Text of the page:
The polyaramid fiber passes through a molten mass 66 of the thermoplastic material (the same type of material that will serve as the matrix in the fiber reinforced final ware) contained in a heated vessel 67 having a bottom perforation 71 through which the now coated fiber 72 exits the coating system. The coated polyaramid fiber is now collected on a collection spool 68.

In operation, the vessel 60 is first evacuated to about 0.01 torr through an evacuation port and then, while the vacuum is on oxygen is bled in through another bleed port 73 to bring the atmosphere within the vessel 60 to a dynamic oxygen level of about 0.1 torr. The UV reactor apparently enhances the formation of dangling oxygen and possibly other bonds on the usually inactive aramid surface and when the activated polyaramid fibers passes through the molten polycarbonate thermoplastic, a covalent bond is established thus enhancing transfer of loads from the final ware matrix to the polyaramid fiber, and in essence, allowing the chemical grafting of the thermoplastic matrix on the polyaramid fiber.

EXAMPLE 2 Fractionation of Long Chain Polymers

For this example a reactor as described in FIGS. 3 and 4 is used, with quartz light extraction plates (about 2 mm thick from Heraus, Germany). The extraction zones are etched with hydrofluoric acid through a silk screened wax pattern. The wax pattern is then dissolved in benzene and rinsed with isopropyl alcohol. The light extractors are then coated with a cladding of THV-200P, a TFE/HPF/VDF Terpolymer (from the 3M Corporation) dissolved in MEK (methyl-ethyl-ketone). The light source used is a Cermax Xenon illuminator (from ILC Technology) with a variable wedge filter (1 nanometer bandwidth) in the range of 400 to 450 nanometers and blocking filters below 400 nanometers and above 450 nanometers. The system described in FIGS. 3 and 4 is also equipped with percolating orifices at the bottom of the vessel, through which hydrogen is slowly percolated into the reaction chamber. Unused hydrogen is collected at the top of the vessel and recycled through a system not shown in these Figures.

It has been found that the binding energy along the backbone of a polymer is not only a function of the nature of the bond and the species participating in the bond, but also a declining function of its distance from the “head” and the “tail” of the polymer. Thus tuning an optical source to photon energies somewhat below the bond strength at the head and tail of the polymer will selectively fractionate the polymers at the bonds where photon energies are equal or slightly larger than the midpolymer bonds but will not fractionate the polymer at bonds closer to the head and tail of the polymer.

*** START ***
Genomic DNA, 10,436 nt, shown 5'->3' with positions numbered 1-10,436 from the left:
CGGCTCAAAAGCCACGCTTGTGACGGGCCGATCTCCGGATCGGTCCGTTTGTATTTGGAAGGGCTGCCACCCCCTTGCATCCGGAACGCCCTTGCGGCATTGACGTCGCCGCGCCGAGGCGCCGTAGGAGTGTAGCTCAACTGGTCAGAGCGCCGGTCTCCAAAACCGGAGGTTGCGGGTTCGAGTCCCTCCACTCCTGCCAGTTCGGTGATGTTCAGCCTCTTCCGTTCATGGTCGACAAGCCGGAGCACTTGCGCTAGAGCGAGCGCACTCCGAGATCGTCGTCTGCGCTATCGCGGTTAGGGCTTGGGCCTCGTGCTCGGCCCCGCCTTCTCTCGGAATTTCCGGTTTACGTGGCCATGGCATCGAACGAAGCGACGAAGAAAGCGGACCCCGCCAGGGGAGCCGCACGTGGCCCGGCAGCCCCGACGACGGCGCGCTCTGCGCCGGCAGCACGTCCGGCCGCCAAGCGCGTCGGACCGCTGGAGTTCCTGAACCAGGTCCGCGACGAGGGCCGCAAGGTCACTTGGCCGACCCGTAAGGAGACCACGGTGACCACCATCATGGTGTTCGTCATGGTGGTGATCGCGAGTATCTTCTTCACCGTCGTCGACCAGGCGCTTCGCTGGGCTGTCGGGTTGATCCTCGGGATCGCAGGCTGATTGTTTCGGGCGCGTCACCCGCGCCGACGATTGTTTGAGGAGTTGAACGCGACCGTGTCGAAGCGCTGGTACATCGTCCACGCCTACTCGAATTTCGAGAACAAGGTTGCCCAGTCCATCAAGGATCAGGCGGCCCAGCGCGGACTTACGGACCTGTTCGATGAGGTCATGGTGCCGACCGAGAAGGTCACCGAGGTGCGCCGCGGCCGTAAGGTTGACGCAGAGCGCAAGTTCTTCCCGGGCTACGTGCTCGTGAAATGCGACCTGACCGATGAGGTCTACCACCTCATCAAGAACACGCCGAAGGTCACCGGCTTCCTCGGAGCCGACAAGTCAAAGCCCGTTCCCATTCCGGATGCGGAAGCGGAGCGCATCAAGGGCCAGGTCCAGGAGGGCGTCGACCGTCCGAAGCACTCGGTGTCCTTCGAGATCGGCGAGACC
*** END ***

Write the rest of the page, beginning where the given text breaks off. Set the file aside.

The feed polymer is a long chain paraffin, the present example, decane (CH3(CH2)8CH3). If we identify the bonds between the carbon atoms along the backbone by their position from each end of the chain, such as C1 for the first and Cn for the nth carbon, we find that the strongest bond, is between the second and third carbon atoms in the chain (specifically 3.0069 ev for decane), this bond (the C2—C3 bond) is the strongest in the chain. The C3—C4 bond strength is 0.2074% weaker than the C2—C3 bond, and the C4—C5 bond is 0.2897% weaker than the C3—C4 bond. The next bond is the C5—C5 bond and is 0.3705% weaker than the C4C5 bond.

In the present example the light source is tuned to the wavelength of 415.8 nanometer with the rotating wedge filter. The C4—C5 bond strength corresponds to a wavelength of 414.39 nanometer (2.992 ev) and the C5—C5 corresponds to a wavelength of 415.92 nanometer (2.981 ev). Decane molecules exposed to the light emanating from the extraction plates are cleaved mostly into two pentane molecules and some methane (the C1—C2 bond at 2.947 ev is weaker than the C5—C5 bond and some cleavage of end carbon atoms occurs).

Typically the outgoing stream exits at about 50° C., where decane is still in the liquid phase but both pentane and methane are gaseous, allowing easy separation of the uncleaved decane from the gaseous mixture of pentane and methane. The uncleaved decane is recycled for secondary processing in the reactor, while the gaseous stream is chilled in a water based heat exchanger to about 20° C. where pentane liquifies while the methane is withdrawn in the gaseous form.

It should be understood that the same principles of selective fractionation of long chain polymers of any kind can be contemplated as well, providing that the light source is tuned to the appropriate wavelength, and the polymer exhibits similar change with position of the bonds along the backbone of the polymers. Similarly, one can tune the wavelength of the light source powering the chemical reactor to cleave off specific dangling radicals in more complex structures.

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U.S. Classification362/562, 362/556, 522/1
International ClassificationF21V8/00, G02B6/00, C08F2/46, B01J19/12, G02B6/10, G02B6/42, F21V7/04, C08F2/01
Cooperative ClassificationB01J19/122, G02B6/4298, G02B6/0001, G02B6/0028
European ClassificationB01J19/12D, G02B6/00L6I8G